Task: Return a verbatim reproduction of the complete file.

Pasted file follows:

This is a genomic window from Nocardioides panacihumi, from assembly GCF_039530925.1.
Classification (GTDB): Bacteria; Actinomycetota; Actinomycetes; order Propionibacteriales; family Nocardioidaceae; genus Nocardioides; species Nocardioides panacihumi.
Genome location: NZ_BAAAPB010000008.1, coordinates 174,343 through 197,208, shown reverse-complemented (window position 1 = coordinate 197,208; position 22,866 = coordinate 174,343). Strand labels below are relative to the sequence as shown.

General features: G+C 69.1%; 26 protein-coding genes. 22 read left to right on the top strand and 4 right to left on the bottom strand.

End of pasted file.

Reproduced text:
This is a genomic window from Nocardioides panacihumi, from assembly GCF_039530925.1.
Classification (GTDB): Bacteria; Actinomycetota; Actinomycetes; order Propionibacteriales; family Nocardioidaceae; genus Nocardioides; species Nocardioides panacihumi.
Genome location: NZ_BAAAPB010000008.1, coordinates 174,343 through 197,208, shown reverse-complemented (window position 1 = coordinate 197,208; position 22,866 = coordinate 174,343). Strand labels below are relative to the sequence as shown.

General features: G+C 69.1%; 26 protein-coding genes. 22 read left to right on the top strand and 4 right to left on the bottom strand.